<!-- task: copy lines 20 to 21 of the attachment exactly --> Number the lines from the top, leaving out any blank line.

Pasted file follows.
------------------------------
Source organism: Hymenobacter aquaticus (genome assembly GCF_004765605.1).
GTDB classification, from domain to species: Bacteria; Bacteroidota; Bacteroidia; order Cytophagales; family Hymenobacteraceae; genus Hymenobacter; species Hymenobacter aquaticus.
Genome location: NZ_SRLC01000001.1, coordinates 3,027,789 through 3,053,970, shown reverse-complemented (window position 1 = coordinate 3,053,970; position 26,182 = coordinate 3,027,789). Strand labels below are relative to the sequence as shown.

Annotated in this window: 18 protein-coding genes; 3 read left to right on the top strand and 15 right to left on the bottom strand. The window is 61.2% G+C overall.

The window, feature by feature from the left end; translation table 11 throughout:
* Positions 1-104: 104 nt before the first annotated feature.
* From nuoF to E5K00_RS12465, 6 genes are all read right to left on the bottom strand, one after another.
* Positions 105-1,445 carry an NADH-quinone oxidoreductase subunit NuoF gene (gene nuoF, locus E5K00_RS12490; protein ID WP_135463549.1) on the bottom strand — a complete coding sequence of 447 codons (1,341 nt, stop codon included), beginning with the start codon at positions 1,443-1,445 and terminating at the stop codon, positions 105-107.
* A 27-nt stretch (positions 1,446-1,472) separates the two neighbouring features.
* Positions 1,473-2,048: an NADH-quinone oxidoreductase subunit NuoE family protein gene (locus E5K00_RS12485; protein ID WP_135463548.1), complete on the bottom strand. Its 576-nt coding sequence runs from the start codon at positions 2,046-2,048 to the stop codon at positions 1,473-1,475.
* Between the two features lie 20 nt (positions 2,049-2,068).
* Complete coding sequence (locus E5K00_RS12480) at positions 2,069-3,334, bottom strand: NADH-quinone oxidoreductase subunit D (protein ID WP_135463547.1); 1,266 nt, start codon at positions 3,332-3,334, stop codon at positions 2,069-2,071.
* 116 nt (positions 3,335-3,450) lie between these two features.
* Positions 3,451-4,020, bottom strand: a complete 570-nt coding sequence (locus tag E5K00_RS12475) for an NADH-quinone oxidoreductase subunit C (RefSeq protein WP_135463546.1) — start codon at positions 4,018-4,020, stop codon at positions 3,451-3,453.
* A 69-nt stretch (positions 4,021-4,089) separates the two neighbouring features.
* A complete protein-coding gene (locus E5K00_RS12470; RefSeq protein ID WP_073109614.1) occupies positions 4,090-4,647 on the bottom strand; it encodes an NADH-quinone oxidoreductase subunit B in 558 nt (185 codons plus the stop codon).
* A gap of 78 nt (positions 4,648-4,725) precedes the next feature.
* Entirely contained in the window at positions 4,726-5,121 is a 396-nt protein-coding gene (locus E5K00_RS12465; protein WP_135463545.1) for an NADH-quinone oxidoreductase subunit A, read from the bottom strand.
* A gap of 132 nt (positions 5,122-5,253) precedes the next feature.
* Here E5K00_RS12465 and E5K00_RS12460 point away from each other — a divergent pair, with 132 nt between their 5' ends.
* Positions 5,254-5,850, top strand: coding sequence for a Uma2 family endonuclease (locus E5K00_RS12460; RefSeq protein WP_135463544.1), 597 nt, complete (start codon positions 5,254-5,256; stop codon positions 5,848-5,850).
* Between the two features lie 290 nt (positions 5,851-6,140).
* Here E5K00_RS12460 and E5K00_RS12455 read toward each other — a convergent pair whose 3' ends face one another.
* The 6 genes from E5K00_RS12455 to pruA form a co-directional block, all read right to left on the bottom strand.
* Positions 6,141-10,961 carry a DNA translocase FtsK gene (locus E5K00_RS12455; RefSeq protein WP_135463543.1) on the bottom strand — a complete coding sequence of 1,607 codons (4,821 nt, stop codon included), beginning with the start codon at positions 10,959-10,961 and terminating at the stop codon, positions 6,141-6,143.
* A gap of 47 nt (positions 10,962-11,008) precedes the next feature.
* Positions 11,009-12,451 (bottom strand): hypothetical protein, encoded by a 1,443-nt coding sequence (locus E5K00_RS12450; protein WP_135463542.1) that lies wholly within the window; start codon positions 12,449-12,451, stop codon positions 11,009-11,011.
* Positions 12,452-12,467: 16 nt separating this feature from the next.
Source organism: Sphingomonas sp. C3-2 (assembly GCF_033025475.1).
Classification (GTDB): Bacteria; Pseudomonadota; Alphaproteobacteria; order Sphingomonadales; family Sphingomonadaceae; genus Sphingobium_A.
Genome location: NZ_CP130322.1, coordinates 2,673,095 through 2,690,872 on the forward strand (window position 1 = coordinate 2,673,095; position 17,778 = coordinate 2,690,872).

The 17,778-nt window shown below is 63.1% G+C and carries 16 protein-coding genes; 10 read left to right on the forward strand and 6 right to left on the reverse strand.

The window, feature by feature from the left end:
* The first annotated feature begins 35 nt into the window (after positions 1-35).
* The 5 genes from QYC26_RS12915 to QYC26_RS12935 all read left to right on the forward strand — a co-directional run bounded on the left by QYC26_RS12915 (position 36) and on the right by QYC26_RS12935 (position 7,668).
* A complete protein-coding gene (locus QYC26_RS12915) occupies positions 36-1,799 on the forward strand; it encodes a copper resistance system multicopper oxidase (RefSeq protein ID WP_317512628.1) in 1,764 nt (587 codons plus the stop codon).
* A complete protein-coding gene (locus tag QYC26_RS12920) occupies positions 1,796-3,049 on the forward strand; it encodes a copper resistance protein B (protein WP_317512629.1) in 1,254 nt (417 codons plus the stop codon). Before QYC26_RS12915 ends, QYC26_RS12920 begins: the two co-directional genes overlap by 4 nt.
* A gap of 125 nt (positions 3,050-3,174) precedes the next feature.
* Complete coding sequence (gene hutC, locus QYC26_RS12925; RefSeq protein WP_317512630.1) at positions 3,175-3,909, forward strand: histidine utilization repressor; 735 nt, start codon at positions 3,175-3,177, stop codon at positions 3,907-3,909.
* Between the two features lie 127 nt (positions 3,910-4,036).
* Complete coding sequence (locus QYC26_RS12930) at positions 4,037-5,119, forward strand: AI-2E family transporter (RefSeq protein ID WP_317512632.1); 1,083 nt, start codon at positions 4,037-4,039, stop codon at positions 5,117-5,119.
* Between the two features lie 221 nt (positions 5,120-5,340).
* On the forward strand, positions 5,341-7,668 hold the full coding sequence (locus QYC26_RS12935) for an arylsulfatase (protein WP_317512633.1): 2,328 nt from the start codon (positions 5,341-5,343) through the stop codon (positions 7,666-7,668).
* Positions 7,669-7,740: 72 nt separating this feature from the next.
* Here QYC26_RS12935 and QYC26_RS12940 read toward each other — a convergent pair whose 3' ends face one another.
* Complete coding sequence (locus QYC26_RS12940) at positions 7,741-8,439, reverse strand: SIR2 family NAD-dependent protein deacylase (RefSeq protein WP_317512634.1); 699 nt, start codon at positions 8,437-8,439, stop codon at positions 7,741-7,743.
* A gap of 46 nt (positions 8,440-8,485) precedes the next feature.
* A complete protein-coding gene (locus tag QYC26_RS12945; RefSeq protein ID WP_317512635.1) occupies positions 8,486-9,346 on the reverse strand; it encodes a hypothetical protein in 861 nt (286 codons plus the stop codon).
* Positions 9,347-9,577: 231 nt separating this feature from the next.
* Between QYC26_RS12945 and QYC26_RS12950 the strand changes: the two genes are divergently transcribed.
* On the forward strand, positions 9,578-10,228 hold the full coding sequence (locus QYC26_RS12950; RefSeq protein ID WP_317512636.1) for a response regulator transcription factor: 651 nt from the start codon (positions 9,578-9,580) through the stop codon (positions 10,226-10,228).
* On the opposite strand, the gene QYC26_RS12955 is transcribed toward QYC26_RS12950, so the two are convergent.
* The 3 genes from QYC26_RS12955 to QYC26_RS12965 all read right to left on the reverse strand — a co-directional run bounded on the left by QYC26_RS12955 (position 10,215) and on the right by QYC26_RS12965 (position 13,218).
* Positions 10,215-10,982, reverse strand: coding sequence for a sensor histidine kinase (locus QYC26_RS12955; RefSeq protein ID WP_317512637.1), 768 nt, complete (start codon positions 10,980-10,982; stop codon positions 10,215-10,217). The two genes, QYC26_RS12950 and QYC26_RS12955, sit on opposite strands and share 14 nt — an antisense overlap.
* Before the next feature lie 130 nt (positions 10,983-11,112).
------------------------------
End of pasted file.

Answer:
* Here E5K00_RS12465 and E5K00_RS12460 point away from each other — a divergent pair, with 132 nt between their 5' ends.
* Positions 5,254-5,850, top strand: coding sequence for a Uma2 family endonuclease (locus E5K00_RS12460; RefSeq protein WP_135463544.1), 597 nt, complete (start codon positions 5,254-5,256; stop codon positions 5,848-5,850).